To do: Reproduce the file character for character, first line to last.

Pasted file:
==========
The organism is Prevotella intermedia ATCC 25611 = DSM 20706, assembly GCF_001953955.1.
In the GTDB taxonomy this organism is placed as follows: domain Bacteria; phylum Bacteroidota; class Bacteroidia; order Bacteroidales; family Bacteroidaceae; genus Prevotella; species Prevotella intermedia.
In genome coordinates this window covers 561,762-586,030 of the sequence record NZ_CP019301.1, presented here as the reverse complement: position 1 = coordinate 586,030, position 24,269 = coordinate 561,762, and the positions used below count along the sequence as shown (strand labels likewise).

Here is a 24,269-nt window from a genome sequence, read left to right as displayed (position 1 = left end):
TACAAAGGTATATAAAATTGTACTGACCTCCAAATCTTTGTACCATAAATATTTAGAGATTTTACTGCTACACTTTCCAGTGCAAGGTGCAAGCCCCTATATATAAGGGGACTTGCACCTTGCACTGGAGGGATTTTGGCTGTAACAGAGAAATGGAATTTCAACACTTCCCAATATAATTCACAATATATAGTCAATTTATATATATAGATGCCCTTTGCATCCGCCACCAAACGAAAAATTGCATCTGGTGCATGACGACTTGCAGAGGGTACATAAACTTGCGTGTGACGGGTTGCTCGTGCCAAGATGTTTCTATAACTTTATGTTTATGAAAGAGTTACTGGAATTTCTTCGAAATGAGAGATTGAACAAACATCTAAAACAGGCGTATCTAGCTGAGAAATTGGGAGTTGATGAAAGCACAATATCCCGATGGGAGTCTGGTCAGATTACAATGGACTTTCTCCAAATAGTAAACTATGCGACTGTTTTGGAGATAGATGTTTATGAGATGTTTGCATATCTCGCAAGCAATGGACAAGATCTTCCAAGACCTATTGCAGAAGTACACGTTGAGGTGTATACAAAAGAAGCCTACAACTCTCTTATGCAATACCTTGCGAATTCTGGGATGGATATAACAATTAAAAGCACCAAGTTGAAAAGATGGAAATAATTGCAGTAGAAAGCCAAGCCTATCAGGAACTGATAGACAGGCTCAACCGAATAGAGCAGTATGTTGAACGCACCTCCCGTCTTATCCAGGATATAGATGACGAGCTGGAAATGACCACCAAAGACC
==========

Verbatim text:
The organism is Prevotella intermedia ATCC 25611 = DSM 20706, assembly GCF_001953955.1.
In the GTDB taxonomy this organism is placed as follows: domain Bacteria; phylum Bacteroidota; class Bacteroidia; order Bacteroidales; family Bacteroidaceae; genus Prevotella; species Prevotella intermedia.
In genome coordinates this window covers 561,762-586,030 of the sequence record NZ_CP019301.1, presented here as the reverse complement: position 1 = coordinate 586,030, position 24,269 = coordinate 561,762, and the positions used below count along the sequence as shown (strand labels likewise).

Here is a 24,269-nt window from a genome sequence, read left to right as displayed (position 1 = left end):
TACAAAGGTATATAAAATTGTACTGACCTCCAAATCTTTGTACCATAAATATTTAGAGATTTTACTGCTACACTTTCCAGTGCAAGGTGCAAGCCCCTATATATAAGGGGACTTGCACCTTGCACTGGAGGGATTTTGGCTGTAACAGAGAAATGGAATTTCAACACTTCCCAATATAATTCACAATATATAGTCAATTTATATATATAGATGCCCTTTGCATCCGCCACCAAACGAAAAATTGCATCTGGTGCATGACGACTTGCAGAGGGTACATAAACTTGCGTGTGACGGGTTGCTCGTGCCAAGATGTTTCTATAACTTTATGTTTATGAAAGAGTTACTGGAATTTCTTCGAAATGAGAGATTGAACAAACATCTAAAACAGGCGTATCTAGCTGAGAAATTGGGAGTTGATGAAAGCACAATATCCCGATGGGAGTCTGGTCAGATTACAATGGACTTTCTCCAAATAGTAAACTATGCGACTGTTTTGGAGATAGATGTTTATGAGATGTTTGCATATCTCGCAAGCAATGGACAAGATCTTCCAAGACCTATTGCAGAAGTACACGTTGAGGTGTATACAAAAGAAGCCTACAACTCTCTTATGCAATACCTTGCGAATTCTGGGATGGATATAACAATTAAAAGCACCAAGTTGAAAAGATGGAAATAATTGCAGTAGAAAGCCAAGCCTATCAGGAACTGATAGACAGGCTCAACCGAATAGAGCAGTATGTTGAACGCACCTCCCGTCTTATCCAGGATATAGATGACGAGCTGGAAATGACCACCAAAGACC